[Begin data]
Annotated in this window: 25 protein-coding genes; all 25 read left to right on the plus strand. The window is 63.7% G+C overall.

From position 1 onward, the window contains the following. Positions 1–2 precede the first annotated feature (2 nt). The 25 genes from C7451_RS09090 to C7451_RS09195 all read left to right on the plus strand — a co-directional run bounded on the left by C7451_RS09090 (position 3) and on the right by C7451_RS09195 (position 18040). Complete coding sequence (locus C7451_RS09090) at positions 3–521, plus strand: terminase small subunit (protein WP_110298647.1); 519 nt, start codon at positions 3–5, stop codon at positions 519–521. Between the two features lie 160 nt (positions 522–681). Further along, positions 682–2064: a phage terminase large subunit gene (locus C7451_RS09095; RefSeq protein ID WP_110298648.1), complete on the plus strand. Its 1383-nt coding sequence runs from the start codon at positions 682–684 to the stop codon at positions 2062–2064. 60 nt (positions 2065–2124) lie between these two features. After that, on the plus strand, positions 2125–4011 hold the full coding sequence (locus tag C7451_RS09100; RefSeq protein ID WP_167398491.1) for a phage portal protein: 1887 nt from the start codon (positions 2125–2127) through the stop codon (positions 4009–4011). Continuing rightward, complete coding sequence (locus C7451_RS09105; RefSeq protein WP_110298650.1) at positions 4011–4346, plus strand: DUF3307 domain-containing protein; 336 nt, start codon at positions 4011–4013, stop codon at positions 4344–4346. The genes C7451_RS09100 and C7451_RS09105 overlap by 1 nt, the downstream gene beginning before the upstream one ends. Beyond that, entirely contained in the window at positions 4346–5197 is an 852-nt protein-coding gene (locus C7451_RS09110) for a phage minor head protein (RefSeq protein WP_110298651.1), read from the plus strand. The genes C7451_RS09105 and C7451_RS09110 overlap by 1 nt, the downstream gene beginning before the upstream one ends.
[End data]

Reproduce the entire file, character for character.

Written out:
Annotated in this window: 25 protein-coding genes; all 25 read left to right on the plus strand. The window is 63.7% G+C overall.

From position 1 onward, the window contains the following. Positions 1–2 precede the first annotated feature (2 nt). The 25 genes from C7451_RS09090 to C7451_RS09195 all read left to right on the plus strand — a co-directional run bounded on the left by C7451_RS09090 (position 3) and on the right by C7451_RS09195 (position 18040). Complete coding sequence (locus C7451_RS09090) at positions 3–521, plus strand: terminase small subunit (protein WP_110298647.1); 519 nt, start codon at positions 3–5, stop codon at positions 519–521. Between the two features lie 160 nt (positions 522–681). Further along, positions 682–2064: a phage terminase large subunit gene (locus C7451_RS09095; RefSeq protein ID WP_110298648.1), complete on the plus strand. Its 1383-nt coding sequence runs from the start codon at positions 682–684 to the stop codon at positions 2062–2064. 60 nt (positions 2065–2124) lie between these two features. After that, on the plus strand, positions 2125–4011 hold the full coding sequence (locus tag C7451_RS09100; RefSeq protein ID WP_167398491.1) for a phage portal protein: 1887 nt from the start codon (positions 2125–2127) through the stop codon (positions 4009–4011). Continuing rightward, complete coding sequence (locus C7451_RS09105; RefSeq protein WP_110298650.1) at positions 4011–4346, plus strand: DUF3307 domain-containing protein; 336 nt, start codon at positions 4011–4013, stop codon at positions 4344–4346. The genes C7451_RS09100 and C7451_RS09105 overlap by 1 nt, the downstream gene beginning before the upstream one ends. Beyond that, entirely contained in the window at positions 4346–5197 is an 852-nt protein-coding gene (locus C7451_RS09110) for a phage minor head protein (RefSeq protein WP_110298651.1), read from the plus strand. The genes C7451_RS09105 and C7451_RS09110 overlap by 1 nt, the downstream gene beginning before the upstream one ends.